9. Mona - So sorry to hear you have RRF. I hope you get over the bout soon. Does it reoccur often? Keep writing and creating Mona...

  10. At the end of the day (sorry for the cliche!) the essence of beauty (or do I mean the essential beauty?) cannot be captured in our nets of words. It slips through any mesh. But isn't it that insubstantial, indefinable something in its nature that is the very thing we are looking for?

  11. Dave: good evening to you. That's a great point, its very illusiveness is its appeal and intrinsic allure. I just wish I could find the odd fresh word to wrap it up in...

  12. there are things that are better left unsaid...

    try experiencing the beauty with your body and soul - instead of your mind. you'll be amazed at the overwhelming extent of what your senses are able to feel... sometimes...words are just labels in which we unconsciously used to limit our horizons.

    sorry if i'm being nonsensical.

  13. When you quote Joseph Campbell,

    "The world is full of people that have stopped listening to themselves."

    It makes me think that what he meant was not quite exactly that we don't listen to ourselves. We do.

    But what we listen to, or at least, half-listen to, is mostly meaningless monkey-mind chatter. It's upsetting material, a lot of it, so, hey, let's turn on the TV for some background noise. Or talk radio. Something. Call someone on the cell. Visit MySpace. Something. Blog.

    What I believe Campbell meant is that we have stopped listening to our calm and compassionate and caring hearts.

    To hear our hearts, we can contemplate beauty, go out into nature, take up yoga, or meditation, or mountain climbing, or painting, just something that puts us face to face with our monkey minds long enough that we can listen carefully carefully, patiently, patiently, patiently, openheartedly, and begin to discern brief intervals of silence that can be found within the incessant chatter.

    Then, in those moments of quiet, we can hear silent, spacious, true healing messages that emanate from the heart at the void of the world.

  14. Good morning Dan; I have missed your responses this week. Thank you for your lucid elaboration of my point. I know that if we become absorbed in the moment, in whichever way suits us, then we can reach those places of inner wisdom and serenity. Its lovely to hear your thoughts and interpretations.

  15. Moon shin - you are so right. I was thinking of trying to put into words the feeling responses I have to other people's postings of art, poetry or photos. - so that I can make a heartfelt comment, but maybe I'm trying to do something that as you say is better left unsaid...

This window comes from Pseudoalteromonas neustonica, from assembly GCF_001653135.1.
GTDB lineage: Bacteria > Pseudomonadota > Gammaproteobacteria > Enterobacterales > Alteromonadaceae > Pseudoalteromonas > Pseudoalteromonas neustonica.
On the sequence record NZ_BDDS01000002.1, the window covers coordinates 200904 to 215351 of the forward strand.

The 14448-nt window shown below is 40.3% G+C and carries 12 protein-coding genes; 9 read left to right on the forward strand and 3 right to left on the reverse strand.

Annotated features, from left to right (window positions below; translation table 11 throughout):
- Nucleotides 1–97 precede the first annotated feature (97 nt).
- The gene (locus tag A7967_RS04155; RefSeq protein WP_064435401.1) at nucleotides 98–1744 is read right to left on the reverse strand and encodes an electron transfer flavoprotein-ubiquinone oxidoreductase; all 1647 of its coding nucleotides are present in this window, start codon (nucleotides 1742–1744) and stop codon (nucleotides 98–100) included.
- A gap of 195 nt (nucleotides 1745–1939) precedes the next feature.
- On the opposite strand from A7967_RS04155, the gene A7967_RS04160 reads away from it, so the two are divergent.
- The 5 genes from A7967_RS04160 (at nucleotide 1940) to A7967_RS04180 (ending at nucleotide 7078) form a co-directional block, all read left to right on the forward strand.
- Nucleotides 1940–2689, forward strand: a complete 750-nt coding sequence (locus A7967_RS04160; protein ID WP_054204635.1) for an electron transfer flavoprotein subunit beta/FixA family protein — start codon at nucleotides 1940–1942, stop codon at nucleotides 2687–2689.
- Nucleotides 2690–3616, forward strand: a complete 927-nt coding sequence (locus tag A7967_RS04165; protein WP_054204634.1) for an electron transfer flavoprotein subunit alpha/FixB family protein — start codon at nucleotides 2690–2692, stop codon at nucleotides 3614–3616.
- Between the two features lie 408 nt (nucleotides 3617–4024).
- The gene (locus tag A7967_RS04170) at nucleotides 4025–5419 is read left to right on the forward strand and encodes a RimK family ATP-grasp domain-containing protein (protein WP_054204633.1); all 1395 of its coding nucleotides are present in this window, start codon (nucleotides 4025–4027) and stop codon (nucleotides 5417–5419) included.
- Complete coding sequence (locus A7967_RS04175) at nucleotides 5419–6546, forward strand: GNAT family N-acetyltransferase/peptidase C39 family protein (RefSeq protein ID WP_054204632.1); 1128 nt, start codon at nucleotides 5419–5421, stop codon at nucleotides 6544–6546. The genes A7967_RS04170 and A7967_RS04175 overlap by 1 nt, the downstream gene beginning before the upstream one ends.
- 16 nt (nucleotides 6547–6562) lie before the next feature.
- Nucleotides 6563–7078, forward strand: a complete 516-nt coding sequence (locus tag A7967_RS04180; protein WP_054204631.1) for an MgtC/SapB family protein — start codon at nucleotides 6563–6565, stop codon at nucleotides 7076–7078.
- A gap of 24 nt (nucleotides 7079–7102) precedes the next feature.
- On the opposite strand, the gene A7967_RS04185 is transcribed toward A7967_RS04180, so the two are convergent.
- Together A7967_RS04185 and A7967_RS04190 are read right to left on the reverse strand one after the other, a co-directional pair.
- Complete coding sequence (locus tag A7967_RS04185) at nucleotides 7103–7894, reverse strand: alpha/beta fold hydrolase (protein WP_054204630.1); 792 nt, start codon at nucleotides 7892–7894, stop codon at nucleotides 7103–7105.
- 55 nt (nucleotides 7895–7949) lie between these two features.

16. Everybody - your responses today have made me think further about capturing the elusive and nailing it down in words. And as Thomas Moore says in my final quote maybe I should remain in the WONDER and forget about having an OPINION.
    thank you all...

  17. I gave up long ago trying to see everything. I get overwhelmed and then can't see anything. In museums, for instance, I take in as much as I can, then beat a hasty retreat, even if that means I've only seen a tiny fraction of any exhibit.

    Same with the blogging world. There are too many favorites so I dip in here and there. When I've taken in all I can, I put the computer away and go take a walk.

    i love you blog!

  18. Hi Reya, I feel honoured that you visit me...and thank you for the words of advice. Very wise you are dear Reya...and very erudite and articulate. I love your blog!

  19. I used to 'collect' many photo blogs in my favourites and scroll down through the multitude of gorgeous images in awe, anxious to see as much as possible. Then suddenly, overstimulation sets in and I feel as if I've just gorged on a big bag of chips (crisps) unable to stop.

    I like Alden's story - it is so true that one no longer sees what is always there. Getting back into photography and having a photoblog has helped open my eyes to the commonplace that may not be so commonplace to others.

  20. Morning Violet, I'm glad you have told me I've only been on this blogging lark for a matter of weeks I am over eager to see and taste everything but now I am going to slow the pace, and savour the goodies a little more... your photos will be on my list...
    What did you do before Photography?

  21. It is hard to do! That slowing down.
    A capital 'P'?! Why thank you.
    Sadly, I haven't been doing much. I bought myself a digital camera last year after years of not taking any pictures. I feel like I have so much to catch up on.

  22. I have a little award of fabulousness on my blog for you :)

  23. Lorrie: I am indeed very touched...